If you work in the hospitality industry you’ve probably debated the degree of influence user-generated review sites have on travelers’ decisions. The kinds of questions we most often hear from our travel clients go something like this:
- Is there a way to manage negative reviews and leverage positive ones?
- Which reviews do consumers consider most trustworthy?
- Do consumer-generated review sites have as much influence as travel magazines?
How can hotels tap into this digital referral source?
When leading consumer-generated travel review site TripAdvisor launched Friend of a Friend as a way to bridge the gap between marketers and consumers, the questions about the value of consumer-generated reviews only increased. Here’s how it works in a nutshell: for users of TripAdvisor, Friend of a Friend highlights reviews posted by people in that user’s Facebook network. The idea is that consumers will be more likely to trust reviews from people in their own network when making travel decisions.
Most people do trust family and friends for initial word of mouth recommendations but then go on to use consumer-generated review sites to research their options and validate their decisions, according to our recent marketing survey on influence. TripAdvisor’s move to combine Facebook’s social network with online travel reviews seems likely to be incredibly effective at leveraging the influence of consumers’ friends and their associates in the decision-making process.
But what does all this mean for hospitality marketers?
To alleviate some of the hand-wringing hoteliers have about all this, we sat down for a Q&A with the person we trust most for our travel recommendations, Jon Paul Buchmeyer, VP of Digital Engagement at Metaverse Mod Squad. Jon Paul walked us through the ways consumers are making travel choices now and how hospitality marketing directors can reach them in the future.
What is TripAdvisor’s Friend of a Friend feature?
TripAdvisor continues to find innovative ways to integrate with Facebook—the latest is called “Friend of a Friend.” If you connect your Facebook login with TripAdvisor and then search for reviews of a particular hotel property, “Friend of a Friend” prioritizes the reviews you are served up—first with anyone in your Facebook friend network, and after that, reviews from friends of your friends. In essence, tapping into a broader network of people’s reviews that you’re most likely to trust. What that means for hotels is that it’s now more important than ever to first boost their number of fans on Facebook, and then turn those fans into reviewers.
Do you believe that consumers will trust the opinions of their friend’s friends?
For years savvy travelers have always questioned, “who’s writing those reviews and should I trust them?” Now, with friend of a friend, you have much more reason to pay attention to those reviews.
For example, if I see that my friend Stuart’s friends have reviewed a hotel, I’m more likely to think those comments are valuable and trustworthy.
How important is TripAdvisor and other user-generated review sites to a hotel’s business?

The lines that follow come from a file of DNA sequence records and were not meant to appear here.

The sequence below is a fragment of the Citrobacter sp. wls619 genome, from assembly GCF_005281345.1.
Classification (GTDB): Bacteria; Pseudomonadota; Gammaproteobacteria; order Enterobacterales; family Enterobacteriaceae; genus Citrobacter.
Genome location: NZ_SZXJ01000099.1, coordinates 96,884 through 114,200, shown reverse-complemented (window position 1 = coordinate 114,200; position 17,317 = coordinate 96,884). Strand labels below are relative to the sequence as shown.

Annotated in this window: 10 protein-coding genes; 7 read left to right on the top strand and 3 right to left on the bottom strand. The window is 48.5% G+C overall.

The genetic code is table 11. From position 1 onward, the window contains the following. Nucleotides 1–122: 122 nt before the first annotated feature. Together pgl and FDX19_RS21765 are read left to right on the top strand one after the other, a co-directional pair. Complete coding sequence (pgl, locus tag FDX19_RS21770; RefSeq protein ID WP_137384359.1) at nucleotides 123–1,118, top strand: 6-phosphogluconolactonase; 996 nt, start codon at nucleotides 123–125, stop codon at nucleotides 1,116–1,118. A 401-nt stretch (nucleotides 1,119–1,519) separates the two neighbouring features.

User-generated reviews are extremely important—they are often the tipping point for which hotel wins the reservation. Even in the affluent and luxury travel market they are making an enormous difference. Earlier this year, Four Seasons released its Luxury Trend report. It showed that more than 33 percent of its customers consider TripAdvisor reviews to be extremely important.
Are consumers relying more on the advice of friends than on travel magazines or daily newspapers?
Consumers have so much information at their disposal today, and I think everything is part of the mix. So while they might hear about a new hotel in a travel magazine, they are going to trust a recommendation of a friend. Word of mouth has always been the number one driver for hotel bookings and that hasn’t changed. It’s just gotten easier and fasters to tap into a larger network of word of mouth recommendations.
What most influences a consumer’s decision to stay at a particular hotel?
Primarily, travelers are swayed by word of mouth recommendations from friends—that hasn’t really changed over the years. Then depending on the situation, there are a number of other factors—location, price, amenities. But a good recommendation or experience from a friend can tip the scales in a hotel’s favor.
Do consumers rely on their friends’ recommendations to book travel?
In every circle of friends, there’s usually someone who’s known as the ultimate traveler, the one who has great taste and has traveled all over—the one at the party you’re always asking for advice about where to go next.
How do you find out about awesome hotels to book? (Aside from the 50,000 PR people pitching you.)
Personally, I pay attention to reviews in Condé Nast Traveler and the New York Times. Both of those publications I know send reporters unannounced, paying their own way so I can pretty much trust the reviewers. Then I pay a lot of attention to friends and their experiences. There are a couple of friends in my network who are extremely well traveled and I’m always tapping into their advice.
TripAdvisor has had a Facebook map application with all of the places your friends visited, and the most popular destinations. Has this been helpful to consumers?
The TripAdvisor Facebook map application is definitely useful to consumers when planning a trip to a new or unusual location. It’s great to easily see which of your friends might have advice on a trip. Who doesn’t want to brag about their last vacation?
Thank you Jon Paul. As always, it’s been a pleasure.
Want to leverage social media to get more reservations for your hotel’s restaurant? Watch our slide show on The Dining Decision Ecosystem to see how it’s done.